Yet for some other Sydney Anglicans, the Word/Sacrament contest is more like a fight to the death than a jostling for precedence. At Moore College itself there is some sympathy for the view that Jesus did not institute an ongoing sacramental practice at all. In two editions of Matthias Media's The Briefing in 1993 (124) and 94 (128), John Woodhouse - now Principal of Moore College - argued precisely that. Surveying the NT evidence, Dr Woodhouse argues that it does not lead to the conclusion Jesus instituted a sacramental meal. Responding to some letters arising, in the second Briefing he reasserts that the Lord's Supper is not a clear command of Jesus, and that the 'traditions of men' are not to be imposed on Christians [I add that I can't be sure of whether Dr Woodhouse still holds these positions].

Northmead shows the results. Being an historian of eucharistic origins myself, I acknowledge the complexity of determining the relationship between Jesus, meal traditions and the sacramental practice of the Church, and the need to explore the issues without fear or favour. I also believe strongly in the necessity of revealing the character of the Holy Communion as meal in its use of liturgical symbolism, and in the importance for the Church of sharing food in other ways, not least with the hungry.

Yet I have no doubt what the conclusions of Christian orthodoxy about the practice of the Holy Communion are, as one of the two sacraments connected with Jesus himself, and constitutive from the earliest times of the Christian Church. And like many others I am wondering how the language of "orthodoxy" in the Anglican Communion can be claimed at all, let alone exclusively, by or for those who are so far from the universal tradition of the Church.

The Lord's Supper in Human Hands (eds. Peter Bolt, Mark Thompson & Robert Tong; Camperdown, NSW: Australian Church Record/Australian Church League, 2008).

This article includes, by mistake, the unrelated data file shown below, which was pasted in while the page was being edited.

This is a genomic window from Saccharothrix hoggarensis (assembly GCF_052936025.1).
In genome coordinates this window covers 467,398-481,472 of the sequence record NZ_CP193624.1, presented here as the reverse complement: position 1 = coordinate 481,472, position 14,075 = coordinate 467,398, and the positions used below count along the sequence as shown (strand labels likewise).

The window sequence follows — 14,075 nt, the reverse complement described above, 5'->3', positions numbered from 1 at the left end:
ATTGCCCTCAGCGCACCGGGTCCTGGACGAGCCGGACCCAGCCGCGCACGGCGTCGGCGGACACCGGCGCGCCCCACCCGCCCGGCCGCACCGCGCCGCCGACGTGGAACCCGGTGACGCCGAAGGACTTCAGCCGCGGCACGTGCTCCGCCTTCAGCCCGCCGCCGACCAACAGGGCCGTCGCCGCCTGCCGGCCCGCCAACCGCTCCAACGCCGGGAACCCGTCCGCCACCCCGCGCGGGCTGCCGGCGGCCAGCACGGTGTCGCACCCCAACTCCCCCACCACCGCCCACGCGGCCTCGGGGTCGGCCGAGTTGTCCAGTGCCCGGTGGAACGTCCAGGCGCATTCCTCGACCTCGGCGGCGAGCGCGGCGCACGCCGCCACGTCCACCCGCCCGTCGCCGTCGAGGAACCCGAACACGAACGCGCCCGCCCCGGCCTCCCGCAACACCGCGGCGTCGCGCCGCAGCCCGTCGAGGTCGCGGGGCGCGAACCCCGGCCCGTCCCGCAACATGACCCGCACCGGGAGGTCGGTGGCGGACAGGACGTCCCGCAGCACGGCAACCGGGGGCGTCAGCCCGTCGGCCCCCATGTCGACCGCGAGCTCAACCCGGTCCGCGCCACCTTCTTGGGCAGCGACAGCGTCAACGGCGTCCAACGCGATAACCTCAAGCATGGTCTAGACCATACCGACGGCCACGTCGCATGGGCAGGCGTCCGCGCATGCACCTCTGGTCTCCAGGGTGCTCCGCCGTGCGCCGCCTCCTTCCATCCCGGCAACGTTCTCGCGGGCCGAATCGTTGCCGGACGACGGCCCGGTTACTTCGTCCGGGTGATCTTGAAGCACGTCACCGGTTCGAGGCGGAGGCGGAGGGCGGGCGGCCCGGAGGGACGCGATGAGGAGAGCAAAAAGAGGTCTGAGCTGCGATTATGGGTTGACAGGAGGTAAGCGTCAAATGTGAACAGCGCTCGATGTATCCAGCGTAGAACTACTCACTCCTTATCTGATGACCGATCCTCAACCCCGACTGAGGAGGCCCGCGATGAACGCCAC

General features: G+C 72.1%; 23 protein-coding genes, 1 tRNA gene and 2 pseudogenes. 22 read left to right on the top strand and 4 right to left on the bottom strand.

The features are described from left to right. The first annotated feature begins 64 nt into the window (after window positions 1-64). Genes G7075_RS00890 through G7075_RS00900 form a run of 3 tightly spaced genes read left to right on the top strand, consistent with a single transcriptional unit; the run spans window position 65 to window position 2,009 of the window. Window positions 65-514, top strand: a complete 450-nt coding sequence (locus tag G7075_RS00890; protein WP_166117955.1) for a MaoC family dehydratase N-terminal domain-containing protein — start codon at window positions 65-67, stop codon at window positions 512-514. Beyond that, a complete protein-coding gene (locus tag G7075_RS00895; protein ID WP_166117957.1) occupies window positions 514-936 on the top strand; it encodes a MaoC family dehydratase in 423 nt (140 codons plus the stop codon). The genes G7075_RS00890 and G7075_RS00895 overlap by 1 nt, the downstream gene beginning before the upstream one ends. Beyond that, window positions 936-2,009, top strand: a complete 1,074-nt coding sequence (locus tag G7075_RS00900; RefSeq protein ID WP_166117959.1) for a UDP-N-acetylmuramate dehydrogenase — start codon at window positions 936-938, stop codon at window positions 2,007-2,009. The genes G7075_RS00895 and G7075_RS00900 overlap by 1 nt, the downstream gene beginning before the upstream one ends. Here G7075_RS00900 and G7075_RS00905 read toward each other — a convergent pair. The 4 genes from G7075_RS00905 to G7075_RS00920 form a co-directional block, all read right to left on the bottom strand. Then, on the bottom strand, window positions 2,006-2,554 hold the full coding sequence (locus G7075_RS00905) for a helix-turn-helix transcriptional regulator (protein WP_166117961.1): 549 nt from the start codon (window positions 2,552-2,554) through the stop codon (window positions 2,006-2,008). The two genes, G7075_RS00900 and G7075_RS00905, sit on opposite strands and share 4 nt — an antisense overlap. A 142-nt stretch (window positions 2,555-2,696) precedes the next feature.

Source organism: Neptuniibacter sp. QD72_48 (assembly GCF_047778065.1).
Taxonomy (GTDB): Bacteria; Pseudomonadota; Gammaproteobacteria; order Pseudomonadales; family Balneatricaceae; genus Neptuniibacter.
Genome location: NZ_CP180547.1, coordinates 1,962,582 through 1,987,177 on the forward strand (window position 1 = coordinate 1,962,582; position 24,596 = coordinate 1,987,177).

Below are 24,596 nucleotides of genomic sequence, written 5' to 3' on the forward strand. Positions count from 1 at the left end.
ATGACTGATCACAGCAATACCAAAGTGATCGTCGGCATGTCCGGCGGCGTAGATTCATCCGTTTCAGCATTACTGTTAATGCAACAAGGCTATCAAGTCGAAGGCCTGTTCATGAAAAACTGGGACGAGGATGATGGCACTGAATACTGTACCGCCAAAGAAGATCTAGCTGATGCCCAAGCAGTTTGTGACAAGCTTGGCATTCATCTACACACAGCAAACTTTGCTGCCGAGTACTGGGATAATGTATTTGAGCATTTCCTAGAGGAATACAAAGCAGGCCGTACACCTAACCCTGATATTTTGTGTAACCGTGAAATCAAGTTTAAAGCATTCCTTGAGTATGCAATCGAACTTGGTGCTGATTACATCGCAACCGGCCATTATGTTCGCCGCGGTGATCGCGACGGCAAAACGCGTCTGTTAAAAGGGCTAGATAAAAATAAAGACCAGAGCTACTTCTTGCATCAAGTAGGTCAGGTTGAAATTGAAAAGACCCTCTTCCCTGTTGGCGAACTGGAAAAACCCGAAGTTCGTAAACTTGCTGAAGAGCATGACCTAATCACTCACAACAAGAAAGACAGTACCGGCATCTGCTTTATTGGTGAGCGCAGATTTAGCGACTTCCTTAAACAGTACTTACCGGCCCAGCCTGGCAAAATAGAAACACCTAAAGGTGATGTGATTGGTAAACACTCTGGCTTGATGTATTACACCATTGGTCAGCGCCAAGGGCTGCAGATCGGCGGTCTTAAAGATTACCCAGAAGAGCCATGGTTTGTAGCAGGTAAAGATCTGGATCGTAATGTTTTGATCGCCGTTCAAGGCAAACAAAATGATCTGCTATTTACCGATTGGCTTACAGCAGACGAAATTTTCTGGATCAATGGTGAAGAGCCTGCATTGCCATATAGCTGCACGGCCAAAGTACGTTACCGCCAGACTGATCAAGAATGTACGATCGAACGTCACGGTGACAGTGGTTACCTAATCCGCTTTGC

10 comments:

  1. Steve Warren, Perth7:29 am

    Thanks, Andrew. I,too, can't see how anyone who holds so (apparently) to the Thirty-nine Articles could express doubts as to Jesus' instituion of the Eucharist. Thanks be to God that there "real" Anglicans like Chris Albany in that diocese!

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  2. Steve, I'm sure Perth can take some pride in both Chris Albany and Susanne Chambers being featured - both former curates at St John's Fremantle in fact!

    For that matter they also represent the two Melbourne theological colleges - Trinity and Ridley (yours too, yes?).

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  3. Yet I have no doubt what the conclusions of Christian orthodoxy about the practice of the Holy Communion are, as one of the two sacraments connected with Jesus himself, and constitutive from the earliest times of the Christian Church. And like many others I am wondering how the language of "orthodoxy" in the Anglican Communion can be claimed at all, let alone exclusively, by or for those who are so far from the universal tradition of the Church.

    Andrew, can you explain how this conclusion stands against what you perceive at Northmead? My experience of such "meals" is that the words of institution are still used and taken seriously. That being the case, they would look like that one Last Supper that Jesus shared with His disciples - a very "real" meal, surely?

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  4. Thanks David,